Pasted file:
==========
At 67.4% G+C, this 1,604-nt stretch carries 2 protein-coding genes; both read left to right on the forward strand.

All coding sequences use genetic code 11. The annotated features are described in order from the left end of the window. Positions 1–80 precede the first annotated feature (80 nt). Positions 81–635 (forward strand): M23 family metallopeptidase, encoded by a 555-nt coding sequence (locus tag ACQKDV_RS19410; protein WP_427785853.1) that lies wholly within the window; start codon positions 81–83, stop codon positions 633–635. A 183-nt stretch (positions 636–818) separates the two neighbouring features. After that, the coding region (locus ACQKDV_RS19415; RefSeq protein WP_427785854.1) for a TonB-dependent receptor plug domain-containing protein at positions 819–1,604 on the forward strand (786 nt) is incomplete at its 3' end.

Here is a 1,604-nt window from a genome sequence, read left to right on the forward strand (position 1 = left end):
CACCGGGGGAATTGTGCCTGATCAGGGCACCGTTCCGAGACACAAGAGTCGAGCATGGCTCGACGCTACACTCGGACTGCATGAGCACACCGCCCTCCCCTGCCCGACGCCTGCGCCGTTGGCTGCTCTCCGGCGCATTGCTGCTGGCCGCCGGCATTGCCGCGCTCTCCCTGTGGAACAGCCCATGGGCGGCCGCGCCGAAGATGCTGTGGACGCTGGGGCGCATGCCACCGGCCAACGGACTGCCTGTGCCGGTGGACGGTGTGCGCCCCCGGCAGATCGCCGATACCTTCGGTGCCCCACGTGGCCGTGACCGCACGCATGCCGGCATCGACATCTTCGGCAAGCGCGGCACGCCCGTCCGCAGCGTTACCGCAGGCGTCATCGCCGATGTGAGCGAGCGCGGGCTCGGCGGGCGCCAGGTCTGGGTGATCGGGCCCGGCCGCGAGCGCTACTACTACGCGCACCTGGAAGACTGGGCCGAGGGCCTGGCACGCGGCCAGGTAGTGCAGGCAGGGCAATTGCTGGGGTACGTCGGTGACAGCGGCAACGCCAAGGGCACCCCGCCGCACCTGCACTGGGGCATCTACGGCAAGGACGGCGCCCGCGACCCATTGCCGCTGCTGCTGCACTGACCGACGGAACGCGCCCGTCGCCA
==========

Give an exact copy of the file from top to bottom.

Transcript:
At 67.4% G+C, this 1,604-nt stretch carries 2 protein-coding genes; both read left to right on the forward strand.

All coding sequences use genetic code 11. The annotated features are described in order from the left end of the window. Positions 1–80 precede the first annotated feature (80 nt). Positions 81–635 (forward strand): M23 family metallopeptidase, encoded by a 555-nt coding sequence (locus tag ACQKDV_RS19410; protein WP_427785853.1) that lies wholly within the window; start codon positions 81–83, stop codon positions 633–635. A 183-nt stretch (positions 636–818) separates the two neighbouring features. After that, the coding region (locus ACQKDV_RS19415; RefSeq protein WP_427785854.1) for a TonB-dependent receptor plug domain-containing protein at positions 819–1,604 on the forward strand (786 nt) is incomplete at its 3' end.

Here is a 1,604-nt window from a genome sequence, read left to right on the forward strand (position 1 = left end):
CACCGGGGGAATTGTGCCTGATCAGGGCACCGTTCCGAGACACAAGAGTCGAGCATGGCTCGACGCTACACTCGGACTGCATGAGCACACCGCCCTCCCCTGCCCGACGCCTGCGCCGTTGGCTGCTCTCCGGCGCATTGCTGCTGGCCGCCGGCATTGCCGCGCTCTCCCTGTGGAACAGCCCATGGGCGGCCGCGCCGAAGATGCTGTGGACGCTGGGGCGCATGCCACCGGCCAACGGACTGCCTGTGCCGGTGGACGGTGTGCGCCCCCGGCAGATCGCCGATACCTTCGGTGCCCCACGTGGCCGTGACCGCACGCATGCCGGCATCGACATCTTCGGCAAGCGCGGCACGCCCGTCCGCAGCGTTACCGCAGGCGTCATCGCCGATGTGAGCGAGCGCGGGCTCGGCGGGCGCCAGGTCTGGGTGATCGGGCCCGGCCGCGAGCGCTACTACTACGCGCACCTGGAAGACTGGGCCGAGGGCCTGGCACGCGGCCAGGTAGTGCAGGCAGGGCAATTGCTGGGGTACGTCGGTGACAGCGGCAACGCCAAGGGCACCCCGCCGCACCTGCACTGGGGCATCTACGGCAAGGACGGCGCCCGCGACCCATTGCCGCTGCTGCTGCACTGACCGACGGAACGCGCCCGTCGCCA